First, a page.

The Dangerous Cycle Between Sleep Apnea and Weight
Nobody enjoys being overweight. It can make us tired, sore, and unmotivated, among other adverse conditions. Genetics can encourage you to be overweight or obese, and losing weight is difficult. For those who suffer from sleep apnea, weight changes can be especially hard—and life-changing.
There is a significant correlation between sleep apnea and weight. Being overweight is a crucial risk factor because it can affect your ability to breathe during your sleep. Moreover, excess weight can bring about other health issues related to sleep apnea, including cardiovascular disease and Type 2 diabetes.
Sleep apnea can also cause you to gain weight. In a 2011 study, researchers from the International Journal of Obesity found that “sleep problems likely contribute to weight gain.” A 2013 study supporting these claims found that men who don’t sleep enough will add on extra weight.
Doesn’t it make sense to find a treatment that not only works but is also comfortable and non-intrusive?
The Power of Weight Loss
Weight loss is an excellent, long-lasting treatment for anyone who’s obese or overweight and has developed sleep apnea. In a 2009 study, published by Karolinska Institute in Sweden, researchers found that men saw a significant alleviation of sleep apnea symptoms when they positively altered their diets over nine weeks. The men in the study saw a 58% decrease in the severity of their symptoms.
Furthermore, weight loss reduces the risks of linked issues, such as heart disease, diabetes, and high blood pressure. Weight loss is so essential that the American College of Physicians emphasizes it as the first treatment to try for sleep apnea relief.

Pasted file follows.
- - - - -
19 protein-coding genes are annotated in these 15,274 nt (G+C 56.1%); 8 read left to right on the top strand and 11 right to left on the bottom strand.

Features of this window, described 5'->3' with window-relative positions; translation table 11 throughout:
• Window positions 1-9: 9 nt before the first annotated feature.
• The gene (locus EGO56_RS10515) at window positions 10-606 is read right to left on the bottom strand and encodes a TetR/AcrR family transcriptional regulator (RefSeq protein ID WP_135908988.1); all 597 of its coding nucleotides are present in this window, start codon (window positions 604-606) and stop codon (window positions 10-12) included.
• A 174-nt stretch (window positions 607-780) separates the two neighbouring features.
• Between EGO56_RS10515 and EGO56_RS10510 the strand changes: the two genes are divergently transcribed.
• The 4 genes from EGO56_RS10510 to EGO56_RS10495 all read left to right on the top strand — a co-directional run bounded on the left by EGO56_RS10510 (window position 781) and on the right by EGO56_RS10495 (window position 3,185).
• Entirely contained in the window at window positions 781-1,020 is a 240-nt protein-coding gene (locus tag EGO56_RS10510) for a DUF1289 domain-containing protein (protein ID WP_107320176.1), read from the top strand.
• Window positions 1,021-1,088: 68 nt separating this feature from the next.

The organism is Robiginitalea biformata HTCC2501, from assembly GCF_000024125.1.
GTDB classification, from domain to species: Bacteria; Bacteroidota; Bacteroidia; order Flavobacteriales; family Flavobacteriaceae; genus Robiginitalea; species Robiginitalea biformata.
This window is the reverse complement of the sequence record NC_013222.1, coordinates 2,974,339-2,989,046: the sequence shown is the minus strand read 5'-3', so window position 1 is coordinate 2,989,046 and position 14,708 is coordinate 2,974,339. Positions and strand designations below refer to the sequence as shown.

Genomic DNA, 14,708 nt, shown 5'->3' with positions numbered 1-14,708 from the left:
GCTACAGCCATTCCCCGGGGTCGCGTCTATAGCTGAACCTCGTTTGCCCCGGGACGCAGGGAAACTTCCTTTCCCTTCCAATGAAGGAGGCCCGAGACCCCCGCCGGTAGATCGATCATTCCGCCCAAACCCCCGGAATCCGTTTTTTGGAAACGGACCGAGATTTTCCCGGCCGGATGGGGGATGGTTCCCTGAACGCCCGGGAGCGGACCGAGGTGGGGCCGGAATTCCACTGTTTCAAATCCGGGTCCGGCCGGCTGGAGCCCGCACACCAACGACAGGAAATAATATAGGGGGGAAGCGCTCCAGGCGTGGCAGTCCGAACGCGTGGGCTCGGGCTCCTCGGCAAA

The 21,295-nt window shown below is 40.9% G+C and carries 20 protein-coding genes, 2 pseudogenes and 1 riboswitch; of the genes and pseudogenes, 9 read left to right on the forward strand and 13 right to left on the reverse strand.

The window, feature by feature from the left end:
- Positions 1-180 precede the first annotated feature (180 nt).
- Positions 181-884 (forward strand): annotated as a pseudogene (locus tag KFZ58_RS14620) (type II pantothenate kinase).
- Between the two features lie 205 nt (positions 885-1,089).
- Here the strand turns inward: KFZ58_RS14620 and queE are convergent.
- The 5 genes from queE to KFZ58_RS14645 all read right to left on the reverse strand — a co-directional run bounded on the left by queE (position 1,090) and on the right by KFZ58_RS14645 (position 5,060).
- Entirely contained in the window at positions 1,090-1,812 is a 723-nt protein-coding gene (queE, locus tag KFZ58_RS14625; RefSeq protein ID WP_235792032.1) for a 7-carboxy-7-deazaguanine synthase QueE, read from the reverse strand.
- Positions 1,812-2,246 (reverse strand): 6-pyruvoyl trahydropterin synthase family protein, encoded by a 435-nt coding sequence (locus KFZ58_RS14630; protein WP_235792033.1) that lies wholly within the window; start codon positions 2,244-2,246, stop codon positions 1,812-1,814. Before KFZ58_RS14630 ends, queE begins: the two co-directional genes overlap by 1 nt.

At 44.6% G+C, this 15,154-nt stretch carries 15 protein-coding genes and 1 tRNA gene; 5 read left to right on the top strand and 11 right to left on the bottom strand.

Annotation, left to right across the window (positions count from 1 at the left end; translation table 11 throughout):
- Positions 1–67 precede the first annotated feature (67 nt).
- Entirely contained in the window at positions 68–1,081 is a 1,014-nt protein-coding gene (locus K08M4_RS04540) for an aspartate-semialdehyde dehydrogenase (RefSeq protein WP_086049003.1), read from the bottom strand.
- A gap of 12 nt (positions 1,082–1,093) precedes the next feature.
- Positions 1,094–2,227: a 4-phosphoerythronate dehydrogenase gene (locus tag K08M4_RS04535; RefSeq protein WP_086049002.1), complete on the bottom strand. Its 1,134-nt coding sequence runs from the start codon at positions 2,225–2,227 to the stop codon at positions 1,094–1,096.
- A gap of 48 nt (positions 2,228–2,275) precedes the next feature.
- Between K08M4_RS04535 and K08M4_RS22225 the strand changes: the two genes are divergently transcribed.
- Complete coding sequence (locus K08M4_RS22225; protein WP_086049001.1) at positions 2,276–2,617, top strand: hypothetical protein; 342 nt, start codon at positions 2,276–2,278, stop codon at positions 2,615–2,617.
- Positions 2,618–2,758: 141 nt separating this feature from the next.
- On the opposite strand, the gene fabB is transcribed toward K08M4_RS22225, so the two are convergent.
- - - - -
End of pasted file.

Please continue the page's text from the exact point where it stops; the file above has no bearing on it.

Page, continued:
Aerobic & Agreeable Exercise
Working out can be frustrating, boring, and sometimes just plain awkward. Furthermore, tracking your progress can get confusing, and if you don’t see the results that you expect, then it could demotivate you. However, exercise gives you energy, confidence, and it can help you sleep better.
Some of the best exercises are also the most enjoyable kind. In fact, the more enjoyable your activity is, the more likely you are to maintain a regimen. Working out hard in the gym for an hour can be unhealthy and counterproductive. Start with something more accessible, like aerobic exercise and find a workout that you enjoy.
If you like walking, try taking a stroll down a beach or through a mall. Do you play sports? Check out the local organizations and join a team. Some of our patients are interested in joining a gym with a super friendly staff that can help them lose weight—in this case, try Anytime Fitness. With 4,200 clubs worldwide (three in Farmington, NM alone), you can exercise how you want, when you want. No matter how you get your exercise, remember that you don’t need to go overboard. It’s amazing what an hour of aerobic exercise can do for you.
Additionally, remember what’s important to you—your health. As long as you focus on improving it, you can achieve a healthier, more comfortable, and more energized life.
Your Diet Makes a Difference
In one 2017 study, researchers found that lifestyle changes and weight loss are the cornerstones of Obstructive Sleep Apnea (OSA) relief. By combining exercise and diet, you’re creating a powerful tool that will make you healthier and stronger.
It’s important to mention that dieting doesn’t mean you have to hate what you’re eating. Researchers found that while diets, typically, can cause you to lose 5-10% of your weight in the first six months, this weight tends to return. So, instead of focusing on the exact diet, try monitoring what you eat, reducing your caloric intake, and combine diet with exercise.